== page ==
In winter, it’s cold, and so refineries are allowed to produce gasoline that evaporates more easily.  So they maximize the cheap, low energy butane in the mix.  Any benefit of your car starting more readily is really limited to old and/or poorly maintained vehicles.  Current vehicle technology is pretty hardy.

What’s the result?  Well, basically, winter blend gasoline has a larger percentage of butane in it.  And since butane is cheaper and has less energy, winter blend thus costs less and gives us a lower MPG when we burn it.  So it’s a wash, right?  Eh, maybe.  Your vehicle miles per gallon typically will drop 2-8% when you start filling up with winter blend.  Unfortunately, evidence suggests that the common price decline is 2-4%.  Of course this price change can easily be lost in the noise of a global commodity.  So you should probably just make sure you’re car is running optimally (oil change, tire pressure, reduce weight, clean off snow, etc. ) and cross your fingers on breaking even from a cost per unit of energy point of view.

*Unless your vehicle manual says differently, using a higher octane rating just wastes money as well as possibly damaging your car and/or reducing your MPG

**There’s actually a size difference in the nozzle for diesel that keeps the unaware customer from accidentally filling their gasoline vehicle with a fuel that needs and engine that utilizes completely different combustion mechanism

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From → random musing

17 Comments
  1. Hedy Rubison permalink

    Definitely, what a great site and educative posts, I will bookmark your website.Best Regards!

  2. Lashaunda Teesdale permalink

    I regard something genuinely interesting about your website so I saved to favorites .

  3. pphenow permalink

    So, two comments so far, both spam. I hope Hedy and Lashaunda are still following the discussion. Seriously though, this was a very good article. I’ve always thought that my car just performed better in milder/warmer weather. I usually max out at about 28-30 mpg in the winter in my 2004 Sable. From late spring to early fall I can usually hit about 34-35 mpg. But I’ve been able to get it that high in the last week or so, so maybe that’s at least partially true that you get higher mpg in the warmer months? Or are refineries possibly so nimble in their production that they are able to suddenly switch to shipping summer blend in a particularly mild spring?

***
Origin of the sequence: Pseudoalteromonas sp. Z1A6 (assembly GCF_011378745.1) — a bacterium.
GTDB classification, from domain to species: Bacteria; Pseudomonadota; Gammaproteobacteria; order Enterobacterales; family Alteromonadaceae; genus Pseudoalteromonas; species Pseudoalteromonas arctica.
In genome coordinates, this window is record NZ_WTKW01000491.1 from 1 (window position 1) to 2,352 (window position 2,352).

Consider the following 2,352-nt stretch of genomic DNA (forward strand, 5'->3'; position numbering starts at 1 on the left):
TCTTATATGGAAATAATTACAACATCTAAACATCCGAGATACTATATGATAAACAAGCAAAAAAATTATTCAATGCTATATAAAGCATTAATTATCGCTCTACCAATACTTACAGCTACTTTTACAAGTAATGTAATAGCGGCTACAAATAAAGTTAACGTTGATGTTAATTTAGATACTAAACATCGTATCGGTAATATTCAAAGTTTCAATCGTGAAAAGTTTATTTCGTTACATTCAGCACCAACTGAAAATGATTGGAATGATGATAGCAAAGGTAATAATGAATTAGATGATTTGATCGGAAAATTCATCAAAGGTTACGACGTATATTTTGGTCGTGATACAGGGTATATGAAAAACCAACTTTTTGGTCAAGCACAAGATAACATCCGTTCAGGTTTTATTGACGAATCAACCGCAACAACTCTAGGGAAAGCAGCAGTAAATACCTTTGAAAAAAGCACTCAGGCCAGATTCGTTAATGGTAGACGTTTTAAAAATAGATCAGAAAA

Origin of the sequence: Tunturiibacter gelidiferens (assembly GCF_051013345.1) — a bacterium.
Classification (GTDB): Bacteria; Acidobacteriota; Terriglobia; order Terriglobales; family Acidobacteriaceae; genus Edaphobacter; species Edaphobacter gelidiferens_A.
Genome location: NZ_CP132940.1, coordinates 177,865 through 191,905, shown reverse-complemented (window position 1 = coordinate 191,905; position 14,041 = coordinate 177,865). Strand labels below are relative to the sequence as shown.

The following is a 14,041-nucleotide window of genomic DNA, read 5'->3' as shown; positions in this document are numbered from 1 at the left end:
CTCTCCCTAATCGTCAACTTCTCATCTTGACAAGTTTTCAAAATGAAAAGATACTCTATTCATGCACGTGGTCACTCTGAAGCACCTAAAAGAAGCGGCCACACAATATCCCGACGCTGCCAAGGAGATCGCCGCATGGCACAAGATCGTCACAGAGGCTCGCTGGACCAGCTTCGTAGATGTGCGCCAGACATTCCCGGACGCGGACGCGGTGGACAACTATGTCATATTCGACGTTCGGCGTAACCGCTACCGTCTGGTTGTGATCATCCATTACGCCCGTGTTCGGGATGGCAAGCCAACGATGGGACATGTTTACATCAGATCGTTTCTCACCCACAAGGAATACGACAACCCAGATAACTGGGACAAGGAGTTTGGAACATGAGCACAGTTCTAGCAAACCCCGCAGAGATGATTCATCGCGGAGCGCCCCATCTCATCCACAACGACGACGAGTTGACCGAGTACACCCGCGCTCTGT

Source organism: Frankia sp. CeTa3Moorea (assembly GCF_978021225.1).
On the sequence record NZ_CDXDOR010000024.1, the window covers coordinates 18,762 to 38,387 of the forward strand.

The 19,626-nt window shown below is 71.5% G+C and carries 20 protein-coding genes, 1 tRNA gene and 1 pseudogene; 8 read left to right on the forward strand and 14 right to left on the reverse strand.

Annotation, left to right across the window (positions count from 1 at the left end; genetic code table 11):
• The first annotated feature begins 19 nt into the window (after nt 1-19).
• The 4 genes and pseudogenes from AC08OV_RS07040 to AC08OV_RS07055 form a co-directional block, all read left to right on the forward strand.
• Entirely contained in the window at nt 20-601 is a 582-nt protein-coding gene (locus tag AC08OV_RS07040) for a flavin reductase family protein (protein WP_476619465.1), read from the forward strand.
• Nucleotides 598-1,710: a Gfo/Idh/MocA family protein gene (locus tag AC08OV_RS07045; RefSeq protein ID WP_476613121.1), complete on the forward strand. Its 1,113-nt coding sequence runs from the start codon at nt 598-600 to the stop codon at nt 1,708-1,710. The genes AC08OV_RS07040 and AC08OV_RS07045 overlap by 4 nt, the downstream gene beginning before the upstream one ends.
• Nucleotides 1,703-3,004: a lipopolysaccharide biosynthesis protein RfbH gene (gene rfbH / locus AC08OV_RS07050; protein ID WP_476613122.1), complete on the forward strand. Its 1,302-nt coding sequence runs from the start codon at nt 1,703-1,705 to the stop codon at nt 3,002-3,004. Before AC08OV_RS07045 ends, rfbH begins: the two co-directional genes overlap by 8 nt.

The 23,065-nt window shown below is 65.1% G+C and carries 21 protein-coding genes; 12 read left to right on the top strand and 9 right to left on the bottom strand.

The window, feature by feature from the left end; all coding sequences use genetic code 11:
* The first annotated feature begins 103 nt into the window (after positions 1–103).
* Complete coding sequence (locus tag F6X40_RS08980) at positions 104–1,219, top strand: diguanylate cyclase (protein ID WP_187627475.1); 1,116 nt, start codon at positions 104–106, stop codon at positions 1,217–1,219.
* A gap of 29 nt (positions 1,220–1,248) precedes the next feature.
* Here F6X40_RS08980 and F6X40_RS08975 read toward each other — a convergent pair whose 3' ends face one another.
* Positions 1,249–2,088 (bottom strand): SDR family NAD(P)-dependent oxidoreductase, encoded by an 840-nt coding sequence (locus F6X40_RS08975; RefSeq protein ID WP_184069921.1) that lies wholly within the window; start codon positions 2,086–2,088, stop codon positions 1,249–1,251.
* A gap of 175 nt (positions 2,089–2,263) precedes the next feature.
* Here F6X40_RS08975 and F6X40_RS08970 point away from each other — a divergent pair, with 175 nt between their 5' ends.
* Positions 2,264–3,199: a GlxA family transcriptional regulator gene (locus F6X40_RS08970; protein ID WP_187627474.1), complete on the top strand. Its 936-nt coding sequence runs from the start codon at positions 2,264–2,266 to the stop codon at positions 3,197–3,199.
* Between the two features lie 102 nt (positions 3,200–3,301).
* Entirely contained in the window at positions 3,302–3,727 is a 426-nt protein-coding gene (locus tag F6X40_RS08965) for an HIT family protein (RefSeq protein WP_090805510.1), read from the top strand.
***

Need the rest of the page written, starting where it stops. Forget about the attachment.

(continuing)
4. Sue Hogge permalink

    I’ve had terrible gas mileage for the past 3 winters. It was so bad that the first time it dropped I thought someone was stealing my gas. A locking gas cap didn’t help. A tune-up and a thorough going-over by my mechanic didn’t help. Everyone kept telling me to check my tire pressure (I’d already been doing that routinely) and that it was probably just from letting my car warm up. Last winter was so mild there were only a few occasions when I let it warm up. Big Oil is selling us an inferior product for a superior price, and trying to dupe us into believing they’re doing us a favor. Give me the same gas all year round, and let me worry about whether or not my car starts!

    • Sue – You are probably correct in your assesment of “Big Oil”… but, whatcha gonna do? “Big Oil” (BO … yeah, something smells funny) only listen$ to money! Profit before logic / Congre$$ is paid for / rape the Earth. BO is deaf to public outcry … just don’t even look at the price on the pumps! It’s only money!!

  5. Sue Hogge permalink

    True, Radford. We have to take it or walk.

  6. madeline permalink

    I need to to thank you for this very good read!! I definitely enjoyed every bit of
    it. I have you bookmarked to check out new things you post…

  7. rachael permalink

    It’s remarkable. thanks admin

  8. Leslie Brunell permalink

    I live in Utah where we have terrible winter air pollution due to inversions. Would using gas formulated for summer during the winter reduce air pollution?

  9. sam permalink

    where can i find the autor for this website for my reference.